What We Believe

PURPOSE

  The purpose of the First Baptist Church shall be to maintain the public worship of God, to witness to all men of the saving grace of God in Jesus Christ, to exalt the Christian way of life, to aid members in growth in Christian maturity, and, under the leadership of the Holy Spirit, to cooperate with other churches and Christian groups in promoting the Christian faith and in extending the Kingdom of God throughout the earth.  

BELIEFS

  Primary Article of Faith.     The Scriptures of the Old and New Testaments were given by inspiration of God, and are the only sufficient, certain, and authoritative standard by which all human conduct, beliefs, and religious opinions are to be tried. The criterion by which the Scriptures are to be interpreted is Jesus Christ 

Statement of Baptists Ideals

   1. Authority:   (1)  Christ as Lord. The ultimate source of authority is Jesus Christ the Lord, and every area of life is to be subject to His Lordship.   (2)  The Scriptures. The Bible as the inspired revelation of God's will and way made full and complete in the life and teachings of Christ, is the authoritative rule of faith and practice.    
 The Holy Spirit. The Holy Spirit is God actively revealing Himself and His will to man. He therefore interprets and confirms the voice of divine authority.  

The Individual

   (1)  His Worth. Every individual is created in the image of God and therefore merits respect and consideration as a person of infinite dignity and worth.     (2)  His Competence. Each person is competent under God to make his own moral and religious decisions and is responsible to God in all matters of moral and religious duty.    
    His Freedom. Every person is free under God in all matters of conscience and has the right to embrace or reject religion and to witness to his religious beliefs, always with proper regard for the rights of other persons.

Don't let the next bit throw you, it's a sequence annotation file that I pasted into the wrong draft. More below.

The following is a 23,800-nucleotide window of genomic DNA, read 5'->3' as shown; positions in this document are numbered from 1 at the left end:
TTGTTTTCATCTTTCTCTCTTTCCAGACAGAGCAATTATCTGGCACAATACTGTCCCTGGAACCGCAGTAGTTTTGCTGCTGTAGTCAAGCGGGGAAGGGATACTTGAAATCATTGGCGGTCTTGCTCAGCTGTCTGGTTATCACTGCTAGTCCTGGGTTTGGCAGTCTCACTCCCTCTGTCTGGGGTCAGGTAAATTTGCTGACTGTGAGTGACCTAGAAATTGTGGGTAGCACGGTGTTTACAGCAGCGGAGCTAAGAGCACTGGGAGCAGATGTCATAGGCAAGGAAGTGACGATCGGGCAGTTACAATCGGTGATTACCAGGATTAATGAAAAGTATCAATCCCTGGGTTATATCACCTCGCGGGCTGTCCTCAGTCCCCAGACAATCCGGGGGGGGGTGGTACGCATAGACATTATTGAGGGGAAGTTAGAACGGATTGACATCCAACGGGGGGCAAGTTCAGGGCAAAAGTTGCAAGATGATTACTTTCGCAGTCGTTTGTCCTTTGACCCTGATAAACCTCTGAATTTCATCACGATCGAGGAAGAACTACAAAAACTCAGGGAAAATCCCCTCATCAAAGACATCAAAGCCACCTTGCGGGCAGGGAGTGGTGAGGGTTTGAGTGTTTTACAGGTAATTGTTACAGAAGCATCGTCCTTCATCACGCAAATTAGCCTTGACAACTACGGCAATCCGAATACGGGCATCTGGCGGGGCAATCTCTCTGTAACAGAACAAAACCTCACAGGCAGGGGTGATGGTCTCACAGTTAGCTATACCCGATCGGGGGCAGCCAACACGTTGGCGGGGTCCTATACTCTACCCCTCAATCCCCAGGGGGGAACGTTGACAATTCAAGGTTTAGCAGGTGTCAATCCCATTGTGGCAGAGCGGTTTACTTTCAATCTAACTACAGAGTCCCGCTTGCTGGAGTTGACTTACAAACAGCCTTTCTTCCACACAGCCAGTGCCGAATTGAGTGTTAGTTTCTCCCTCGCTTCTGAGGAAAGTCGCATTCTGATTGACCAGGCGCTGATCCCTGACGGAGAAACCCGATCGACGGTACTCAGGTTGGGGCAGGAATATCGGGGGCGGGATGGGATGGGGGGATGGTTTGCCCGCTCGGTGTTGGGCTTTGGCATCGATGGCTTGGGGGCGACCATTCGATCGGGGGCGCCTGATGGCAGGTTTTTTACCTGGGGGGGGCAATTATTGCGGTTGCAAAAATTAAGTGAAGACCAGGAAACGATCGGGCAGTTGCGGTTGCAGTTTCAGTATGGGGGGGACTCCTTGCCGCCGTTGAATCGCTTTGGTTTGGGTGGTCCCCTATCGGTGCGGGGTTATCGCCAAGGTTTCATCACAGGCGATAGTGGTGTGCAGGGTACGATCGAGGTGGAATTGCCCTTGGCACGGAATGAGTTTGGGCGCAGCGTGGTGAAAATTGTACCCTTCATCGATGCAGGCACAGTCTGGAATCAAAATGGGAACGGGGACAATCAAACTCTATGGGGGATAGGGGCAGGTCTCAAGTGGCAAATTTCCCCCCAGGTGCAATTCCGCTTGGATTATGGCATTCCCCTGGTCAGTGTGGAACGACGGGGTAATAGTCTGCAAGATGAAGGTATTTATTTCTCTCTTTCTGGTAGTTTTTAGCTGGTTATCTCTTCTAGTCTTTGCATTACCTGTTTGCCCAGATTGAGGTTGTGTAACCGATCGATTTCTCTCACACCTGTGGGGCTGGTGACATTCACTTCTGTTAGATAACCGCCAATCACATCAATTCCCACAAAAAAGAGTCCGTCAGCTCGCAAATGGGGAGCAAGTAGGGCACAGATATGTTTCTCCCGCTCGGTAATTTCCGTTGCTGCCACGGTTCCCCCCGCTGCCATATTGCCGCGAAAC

The Christian Life

   (1)  His Worth. Every individual is created in the image of God and therefore merits respect and consideration as a person of infinite dignity and worth.     (2)  His Competence. Each person is competent under God to make his own moral and religious decisions and is responsible to God in all matters of moral and religious duty.    
    His Freedom. Every person is free under God in all matters of conscience and has the right to embrace or reject religion and to witness to his religious beliefs, always with proper regard for the rights of other persons.   3. The Christian Life:   (1)  Salvation by Grace. Salvation from sin is the free gift of God through Jesus Christ, conditioned only upon  trust in and commitment to Christ the Lord.   (2)  The Demands of Discipleship. The demands of Christian discipleship, based on the recognition of the Lordship of Christ, relate to the whole of life and call for full obedience and complete devotion.   (3)  The Priesthood of the Believer. Each Christian, having direct access to  God through Christ, is his own priest and is also under obligation to become a priest for Christ in behalf of other persons.   (4)  The Christian and His Home. The home is basic in God's purpose for human well-being, and the development of Christian family life is a supreme concern of all believers in Christ.   (5)  The Christian as a Citizen. The Christian is a citizen of two worlds – the kingdom of God and the State -  and is responsible to obey the law of the land as well as to obey the higher law of God.  

The Church

  Its Nature. The church, in its inclusive sense, is the fellowship of persons redeemed by Christ and made one in the family of God. The church, in its local sense, is a fellowship of baptized believers, voluntarily banded together for worship, nurture, and service.   Its Membership. Membership in the church is a privilege properly extended only to regenerated persons who voluntarily accept baptism and commit them selves to faithful discipleship in the body of Christ.   (3)  Its Ordinances. Baptism and the Lord's Supper, the two ordinances of the church, are symbolic of redemption, but their observance involves spiritual realities in personal Christian experience.   (4)  Its Government. The church is an autonomous body, subject only to Christ, its head. Its democratic government, properly reflects the equality and responsibility of believers under the lordship of Christ.   (5)  Its Relation to the State. Church and state are both ordained of God and are answerable to him. They should remain separate, but they are under the obligation of mutual recognition and reinforcement as each seeks to fulfill its divine function.   (6)  Its Relation to the World. The church is to be responsibly in the world; its mission is to the world, but its character and ministry are not to be of the world.